Knife River Construction's Carlos Sanchez works on some of the finishing touches to the construction site atop the Bird Rd. overpass Thursday afternoon off of Hwy 132 just west of the I-5 interchange. Dubbed the "overpass to nowhere" state officials proclaim that the project is fully funded by the gravel quarry companies to provide safer truck travel to and from the job site.
Knife River Construction's Carlos Sanchez works on some of the finishing touches to the construction site atop the Bird Rd. overpass Thursday afternoon off of Hwy 132 just west of the I-5 interchange. Dubbed the "overpass to nowhere" state officials proclaim that the project is fully funded by the gravel quarry companies to provide safer truck travel to and from the job site. The Modesto Bee
Knife River Construction's Carlos Sanchez works on some of the finishing touches to the construction site atop the Bird Rd. overpass Thursday afternoon off of Hwy 132 just west of the I-5 interchange. Dubbed the "overpass to nowhere" state officials proclaim that the project is fully funded by the gravel quarry companies to provide safer truck travel to and from the job site. The Modesto Bee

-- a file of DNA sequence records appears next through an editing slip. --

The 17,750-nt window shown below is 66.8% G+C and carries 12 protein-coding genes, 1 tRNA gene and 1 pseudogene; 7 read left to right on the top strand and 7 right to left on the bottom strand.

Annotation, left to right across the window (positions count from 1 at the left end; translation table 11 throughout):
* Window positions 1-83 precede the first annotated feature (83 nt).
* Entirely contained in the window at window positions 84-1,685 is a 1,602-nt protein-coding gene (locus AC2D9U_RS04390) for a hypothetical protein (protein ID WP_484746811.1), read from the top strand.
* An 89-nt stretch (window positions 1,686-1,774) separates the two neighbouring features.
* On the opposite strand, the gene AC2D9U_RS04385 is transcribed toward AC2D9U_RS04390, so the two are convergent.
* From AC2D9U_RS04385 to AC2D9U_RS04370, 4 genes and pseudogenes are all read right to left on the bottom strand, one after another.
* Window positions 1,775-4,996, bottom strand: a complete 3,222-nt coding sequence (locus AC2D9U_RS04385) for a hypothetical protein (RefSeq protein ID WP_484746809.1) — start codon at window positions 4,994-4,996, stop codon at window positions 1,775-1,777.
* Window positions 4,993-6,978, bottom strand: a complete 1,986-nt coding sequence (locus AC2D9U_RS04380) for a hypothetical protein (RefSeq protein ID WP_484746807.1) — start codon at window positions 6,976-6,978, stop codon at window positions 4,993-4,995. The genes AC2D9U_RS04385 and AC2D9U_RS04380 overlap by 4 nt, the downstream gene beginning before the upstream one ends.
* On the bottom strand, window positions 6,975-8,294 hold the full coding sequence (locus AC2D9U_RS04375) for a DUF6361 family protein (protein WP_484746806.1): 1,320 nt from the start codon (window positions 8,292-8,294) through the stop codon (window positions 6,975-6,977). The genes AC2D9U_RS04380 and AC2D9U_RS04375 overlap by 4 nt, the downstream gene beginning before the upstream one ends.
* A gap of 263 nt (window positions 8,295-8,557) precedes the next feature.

Bee Investigator: Upcoming Bird Road-Highway 132 overpass to nowhere actually does make sense

December 23, 2013 03:07 PM

UPDATED December 23, 2013 03:09 PM

More Videos

  • A health inspector's fate: Contamination

    Byron Vaigneur's job as a health supervisor at the Savannah River nuclear weapons plant in South Carolina was to protect workers from the harmful effects of radiation.  But he could not protect himself – he was exposed to plutonium while sitting at his desk in 1975 and developed cancer as a result.